Rebecca Torres Wins Latin Impact Award 

“You have to empower people and they need to give of themselves, not just receive.” 

A woman wearing a blue-gray shirt with large white flowers stands in a garden holding a lucite award statuette
Torres with her Latin Impact Award in the Phelps House Garden

It’s been an exciting summer at Phelps House: Our affordable residence for older adults turned 40, and its social services director, Rebecca Torres, was honored with a Latin Impact Award for her service to the community. 

Phelps House provides 167 units of affordable one- and two-bedroom apartments for older adults and people with disabilities. While it’s an independent living residence, it also offers a range of supportive services for longtime tenants who’ve aged into their 80s, 90s and 100s. 

Staff and tenants celebrated the 40th anniversary with a deluxe barbeque in Phelps Garden, featuring music, dancing and cake. Our City Council member, Gale Brewer, stopped by to join in the festivities. 

Rebecca Torres was recognized for her “compassionate and dedicated” service at the Latin Impact Awards ceremony on July 27. She has overseen activities and services at Phelps House since 2012.

“I think the perception of old age is that people are feeble and can’t do much for themselves,” she said. “But our tenants are very much alive and active and want to do things. They’re always asking, ‘Can I make something for the party, can I organize an event?’” 

It’s important to harness that energy, she added: “I’m a big believer that you have to empower people and they need to give of themselves, not just receive.” 

Torres has been a social worker for more than 20 years. She approaches the work from a place of deep empathy, having been through her own challenges. At the age of 15, her family moved from Costa Rica to the Bronx. It was a difficult age to emigrate: “You’re self-conscious about speaking the language. You don’t want to leave your friends.” When the immigration papers arrived in the mail, she and her 14-year-old sister hid them, but “the embassy sent them again,” she recalled wryly.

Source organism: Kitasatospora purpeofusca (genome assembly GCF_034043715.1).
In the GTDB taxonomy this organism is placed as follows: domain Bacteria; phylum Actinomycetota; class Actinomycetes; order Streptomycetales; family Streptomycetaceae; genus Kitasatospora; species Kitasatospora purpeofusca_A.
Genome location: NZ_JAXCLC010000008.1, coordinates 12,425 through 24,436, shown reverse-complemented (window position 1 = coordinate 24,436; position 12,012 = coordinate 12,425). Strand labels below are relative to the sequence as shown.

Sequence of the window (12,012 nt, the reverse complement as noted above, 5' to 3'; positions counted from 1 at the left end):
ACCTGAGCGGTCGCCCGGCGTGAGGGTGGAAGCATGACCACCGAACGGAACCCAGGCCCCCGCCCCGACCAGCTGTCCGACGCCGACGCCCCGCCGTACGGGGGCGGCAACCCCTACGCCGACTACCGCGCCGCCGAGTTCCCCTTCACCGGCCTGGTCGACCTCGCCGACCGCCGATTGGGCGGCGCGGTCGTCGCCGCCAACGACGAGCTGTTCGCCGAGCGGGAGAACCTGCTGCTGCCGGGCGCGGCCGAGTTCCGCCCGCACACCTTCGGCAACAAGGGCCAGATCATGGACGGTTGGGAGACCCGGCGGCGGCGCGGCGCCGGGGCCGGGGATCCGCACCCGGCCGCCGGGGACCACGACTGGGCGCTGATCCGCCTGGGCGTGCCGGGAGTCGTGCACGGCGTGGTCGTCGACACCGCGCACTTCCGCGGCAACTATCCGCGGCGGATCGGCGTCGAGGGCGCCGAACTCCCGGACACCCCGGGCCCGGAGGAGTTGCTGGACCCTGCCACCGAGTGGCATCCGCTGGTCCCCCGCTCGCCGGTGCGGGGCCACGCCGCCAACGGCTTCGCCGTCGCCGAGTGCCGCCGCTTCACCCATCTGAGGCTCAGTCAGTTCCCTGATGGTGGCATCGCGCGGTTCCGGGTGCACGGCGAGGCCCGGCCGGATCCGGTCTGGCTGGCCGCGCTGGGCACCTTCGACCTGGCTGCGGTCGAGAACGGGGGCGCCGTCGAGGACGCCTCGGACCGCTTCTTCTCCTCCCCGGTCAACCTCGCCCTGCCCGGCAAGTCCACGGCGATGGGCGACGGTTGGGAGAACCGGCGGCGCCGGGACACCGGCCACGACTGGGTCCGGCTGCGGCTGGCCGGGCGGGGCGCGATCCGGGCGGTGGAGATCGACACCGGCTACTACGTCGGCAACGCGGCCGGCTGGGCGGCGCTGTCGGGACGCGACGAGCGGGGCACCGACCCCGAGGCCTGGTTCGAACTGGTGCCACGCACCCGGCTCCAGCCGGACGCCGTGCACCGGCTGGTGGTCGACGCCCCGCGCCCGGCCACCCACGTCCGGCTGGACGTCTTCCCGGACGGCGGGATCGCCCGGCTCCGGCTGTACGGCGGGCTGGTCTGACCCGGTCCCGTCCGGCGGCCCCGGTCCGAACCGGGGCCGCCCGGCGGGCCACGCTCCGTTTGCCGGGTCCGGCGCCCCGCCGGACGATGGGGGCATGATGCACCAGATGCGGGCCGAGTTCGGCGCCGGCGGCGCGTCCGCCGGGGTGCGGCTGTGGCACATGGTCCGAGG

They arrived to a city in crisis. The Bronx was burning; whole blocks were wastelands. She went to a series of schools, some good, some struggling; she taught herself English from music and Sesame Street. Eventually she left school without a degree. “My new school didn’t have a bilingual program so I dropped out,” she said. “I was also figuring out I was gay and trying to hide it.” 

She got her GED and enrolled in college, but life continued to be turbulent: “I started doing the wrong things with the wrong crowd.” She began degrees in Psychology and Design but didn’t finish them. It was only in her late 20s, working on a psychology degree again, that things started to fall into place. She began to thrive academically, graduating summa cum laude. And when she interned at Gay Men’s Health Crisis, she found her direction in life. “I fell in love with it,” she recalled. “I started thinking about social work.” 

Asked whether she draws on her struggles as a teen and young adult in her work, Torres tells this story: “Once I had to ask my therapist for a letter in order to qualify for something. I was so ashamed. But she said ‘One day when you’re a social worker and someone asks you for something, you’ll never look down on them. Because you know how hard it is to ask for help.’ And it’s true.” 

When she’s not working, Torres loves creating art, restoring furniture and landscaping at the home she shares with her wife and their Schnauzer. She says working with older adults has taught her not to wait until retirement to pursue the things she enjoys. “They inspire us and teach us that life is short,” she said. “You gotta take care of yourself and live every day like it’s your last day. It’s scary but empowering.”